Tom Luna’s next job keeps him in education arena
BOISE – Idaho Superintendent of Schools Tom Luna will go to work for a national education nonprofit after he leaves office at the end of the year.
Luna will be vice president of policy, advocacy and research for Project Lead the Way, a provider of science and math curriculum and teacher training to schools nationwide.
“My focus and priority today continues to be the children of Idaho,” Luna said in a statement. “This opportunity will allow me to continue to focus on my passion and personal mission to ensure that all children are prepared to succeed in the world where they will live and work.”
Luna will be based in Idaho in his new job, working from home. He’ll oversee a team focused on policy and research initiatives that promote science, technology, engineering and math education across the United States. He’ll supervise four regional directors and a team of policy analysts and researchers. The position won’t include any lobbying.
According to its website, Project Lead the Way is the leading provider of K-12 STEM programs to schools in the United States, serving more than 5,000 elementary, middle and high schools in all 50 states and the District of Columbia. It started in 1986 in upstate New York when a high school teacher began offering pre-engineering and digital electronics classes to his students.
Jennifer Cahill, spokeswoman for the organization, said it’s funded by the fees that schools pay to participate in its programs, which range from $750 to $3,000 a year. It also has corporate partners, including Chevron, General Motors and Dow Chemical, that give grants directly to schools to help cover the fees.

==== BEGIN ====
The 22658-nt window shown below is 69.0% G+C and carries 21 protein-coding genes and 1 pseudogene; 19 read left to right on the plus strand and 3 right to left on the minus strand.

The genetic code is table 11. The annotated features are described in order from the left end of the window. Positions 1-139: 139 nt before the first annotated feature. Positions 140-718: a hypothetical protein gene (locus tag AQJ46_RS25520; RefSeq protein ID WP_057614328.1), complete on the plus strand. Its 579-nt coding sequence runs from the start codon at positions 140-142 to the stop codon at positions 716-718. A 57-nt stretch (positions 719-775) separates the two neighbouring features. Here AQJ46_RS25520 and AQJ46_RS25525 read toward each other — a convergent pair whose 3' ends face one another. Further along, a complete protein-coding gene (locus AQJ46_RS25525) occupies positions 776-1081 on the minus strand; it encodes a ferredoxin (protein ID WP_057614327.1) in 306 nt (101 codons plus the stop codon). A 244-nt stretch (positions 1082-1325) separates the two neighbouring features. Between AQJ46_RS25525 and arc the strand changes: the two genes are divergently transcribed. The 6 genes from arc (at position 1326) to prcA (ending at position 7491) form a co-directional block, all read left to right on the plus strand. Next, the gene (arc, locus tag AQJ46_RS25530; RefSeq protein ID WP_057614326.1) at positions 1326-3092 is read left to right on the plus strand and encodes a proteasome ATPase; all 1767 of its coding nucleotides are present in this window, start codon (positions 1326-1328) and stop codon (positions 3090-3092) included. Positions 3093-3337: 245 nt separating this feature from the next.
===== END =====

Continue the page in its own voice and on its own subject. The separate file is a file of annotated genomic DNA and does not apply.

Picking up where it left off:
Many schools in Idaho offer the program, but it has no business relationship with the state Department of Education.
“On a statewide level, we haven’t worked with them at all, and we will continue to not work with them,” said department spokesman Brady Moore.
Luna, a businessman and the first non-educator to serve as Idaho’s schools chief, has served two terms. In his second term, after several years of sharp budget cuts to schools, he championed a sweeping set of reform laws he dubbed Students Come First. They sought to provide every high school student with a laptop computer and a new focus on online learning while trimming teacher contracting rights. Luna promoted the reforms as allowing the state to do more in schools with the same amount of money. The controversial laws were repealed by voters in the 2012 general election.
Two candidates are now vying to replace him: Democrat Jana Jones, former chief deputy to then-Democratic Superintendent Marilyn Howard, and the candidate who narrowly lost to Luna when he first won the office in 2006; and Republican Sherri Ybarra, a local school administrator from Mountain Home.